Ministers and landlords are opposing a Senator’s plan to get all those who rent property to others to sign up to a rating system.
Senator Kristina Moore’s bid to make the ‘Rent Safe’ scheme mandatory for landlords is due to be debated in the States Chamber next week.
The scheme, which outlines minimum accommodation standards for rental property such as the general state of repair and absence of damp, is currently voluntary.
Pictured: Senator Kristina Moore published a proposition to make the ‘Rent Safe’ scheme mandatory for landlords.
Over 2,000 units of accommodation are registered as ‘Rent Safe’ properties which have earned 3, 4 or 5 out of 5 stars under the criteria outlined by the scheme.
Shortly after Senator Moore’s proposals were released, the Jersey Landlord’s Association issued a statement arguing that enforcing the scheme would amount to “licensing by the back door” after previous attempts to regulate the rental market have been kicked out of the States Assembly.
The JLA claimed that the proposition if passed would “certainly entail increased bureaucracy”, as well as “a much-expanded Environmental Health department” and “cost for landlords, tenants and the Government of Jersey alike”.
“Once again, a sledgehammer to crack a nut,” the JLA added, noting that existing legislation “already provides mechanisms for rented properties which are in poor condition”.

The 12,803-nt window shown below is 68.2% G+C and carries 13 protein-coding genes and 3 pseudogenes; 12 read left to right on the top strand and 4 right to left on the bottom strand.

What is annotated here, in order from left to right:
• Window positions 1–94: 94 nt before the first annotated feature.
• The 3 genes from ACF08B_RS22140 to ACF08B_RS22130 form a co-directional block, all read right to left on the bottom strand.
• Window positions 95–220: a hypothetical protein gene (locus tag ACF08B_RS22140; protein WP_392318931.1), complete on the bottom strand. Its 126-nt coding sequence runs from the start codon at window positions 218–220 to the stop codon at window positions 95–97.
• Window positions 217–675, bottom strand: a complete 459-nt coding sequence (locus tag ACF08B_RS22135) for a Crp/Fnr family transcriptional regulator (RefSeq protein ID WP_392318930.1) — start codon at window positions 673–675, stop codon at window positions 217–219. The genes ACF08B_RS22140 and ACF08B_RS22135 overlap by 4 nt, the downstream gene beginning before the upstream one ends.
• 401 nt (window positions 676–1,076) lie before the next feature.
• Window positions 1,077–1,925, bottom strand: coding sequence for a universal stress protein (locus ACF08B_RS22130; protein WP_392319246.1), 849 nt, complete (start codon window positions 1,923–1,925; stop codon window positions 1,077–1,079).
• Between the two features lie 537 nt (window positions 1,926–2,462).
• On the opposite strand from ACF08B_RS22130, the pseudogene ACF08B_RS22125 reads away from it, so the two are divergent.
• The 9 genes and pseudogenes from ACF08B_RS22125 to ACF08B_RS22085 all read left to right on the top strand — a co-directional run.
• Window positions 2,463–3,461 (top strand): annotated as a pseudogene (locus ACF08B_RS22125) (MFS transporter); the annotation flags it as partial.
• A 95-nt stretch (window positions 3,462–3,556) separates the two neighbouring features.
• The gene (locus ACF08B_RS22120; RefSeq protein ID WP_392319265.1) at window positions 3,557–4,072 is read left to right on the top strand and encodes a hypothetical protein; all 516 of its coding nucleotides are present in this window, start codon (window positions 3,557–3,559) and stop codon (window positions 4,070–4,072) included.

Under Public Health and Safety (Rented Dwellings) (Jersey) Law 2018, notices may be issued to landlords requiring them to improve a property or to prohibit its occupancy.
Yesterday, Environment Minister Deputy John Young released comments agreeing with the JLA’s sentiments.
Pictured: The Environment Minister, Deputy John Young, rejected Senator Moore's Rent Safe proposal.
Deputy Young said that implementing the idea “could result in a suite of legislative changes that are, arguably, unnecessary, and highly complex”, which would “introduce a regulatory regime that would be overly burdensome”.
The report argued that the proposition is, “in essence, resurrecting the previous debates on licencing the sector, albeit in a more complicated manner” and that he did not wish to bind his successor to a plan that has “proven controversial”.
The Minister noted that “further analysis is required” to understand what financial resources and manpower would be needed to bring the plan into force, given that the proposition could “lead to an increase of circa 400% units being added to the Rent Safe scheme’s existing dataset.”
The JLA pointed to the “a simpler solution” of maintaining a register of properties, so that the “States will know which properties are rented”. “Coupling this with the JLA’s empowering tenants to complain will be the most cost effective and least intrusive way forward,” they concluded.
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